Tuesday, July 23, 2013

Digital Resource: British Telecom E-Archives

Engineers working on the construction of the new London Central Exchange, 1901 (TCB 417/E 0287)
British Telecom (BT) has just launched a website providing access to a large portion of its archives for the period 1865-1983. The overall BT collection includes records, photographs, and films of BT itself, records of the Post Office telecommunications function, and of the private telephone and telegraph companies taken over by the Post Office in the nineteenth and early twentieth centuries. The Digital Archives project, as the developers explain, "aimed to catalogue, digitise and develop a searchable online resource of almost half a million photographs, images, documents and correspondence, a core part of the overall collection assembled by BT over 165 years, including over:
  • 45,000 photographs and pictures, c1865-1982
  • 190,000 pages from over 13,500 research reports, 1878-1981
  • 230,000 documents from over 550 policy and operational files, 1851-1983."
According to the launch announcement, "Anyone can view and search the records available on the website. Registered users will be able to download individual images for private non-commercial use. Academic and professional teaching practitioners can register to download higher quality images, and pdfs of whole reports and files, for private study, research and teaching."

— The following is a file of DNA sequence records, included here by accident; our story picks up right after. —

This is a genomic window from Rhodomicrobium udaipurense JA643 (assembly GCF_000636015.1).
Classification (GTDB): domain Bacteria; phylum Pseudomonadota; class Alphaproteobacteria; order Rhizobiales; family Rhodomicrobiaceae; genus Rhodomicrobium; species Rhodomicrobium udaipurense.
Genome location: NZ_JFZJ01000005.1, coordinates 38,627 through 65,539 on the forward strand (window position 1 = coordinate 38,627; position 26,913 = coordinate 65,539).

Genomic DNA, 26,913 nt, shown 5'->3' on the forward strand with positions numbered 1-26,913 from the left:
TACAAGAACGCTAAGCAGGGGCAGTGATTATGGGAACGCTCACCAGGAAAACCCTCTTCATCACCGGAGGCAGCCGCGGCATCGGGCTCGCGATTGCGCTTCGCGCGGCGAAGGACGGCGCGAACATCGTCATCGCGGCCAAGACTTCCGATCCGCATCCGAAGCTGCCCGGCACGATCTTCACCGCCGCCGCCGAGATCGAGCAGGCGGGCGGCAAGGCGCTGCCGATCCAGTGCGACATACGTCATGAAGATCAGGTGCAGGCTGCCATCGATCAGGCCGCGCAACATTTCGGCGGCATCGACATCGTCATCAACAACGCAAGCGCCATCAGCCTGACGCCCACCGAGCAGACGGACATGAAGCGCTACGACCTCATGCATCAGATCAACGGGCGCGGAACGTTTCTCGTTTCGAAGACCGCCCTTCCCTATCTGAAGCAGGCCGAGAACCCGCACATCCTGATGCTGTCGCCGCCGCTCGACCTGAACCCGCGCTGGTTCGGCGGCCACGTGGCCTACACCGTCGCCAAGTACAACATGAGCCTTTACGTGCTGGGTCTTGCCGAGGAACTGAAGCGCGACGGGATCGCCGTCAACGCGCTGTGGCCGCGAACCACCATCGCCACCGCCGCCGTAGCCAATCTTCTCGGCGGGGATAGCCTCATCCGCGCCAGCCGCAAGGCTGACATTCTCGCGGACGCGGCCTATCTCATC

The BT Digital Archives was developed through the New Connections project, a one million pound collaboration between Coventry University, BT, and the UK National Archives. Coventry University's announcement of the launch provides a list of interesting documents—for example, "a letter from 1877 from Alexander Graham Bell’s agent offering Bell’s telephone to the British government, who turned it down."
    The BT Digital Archives incorporates the public catalogue of the whole BT collection. The wider collection, which occupies over three kilometers of shelving, is available to researchers for study at the BT Archives search room in Holborn, London.

Tip of the hat to The Past Speaks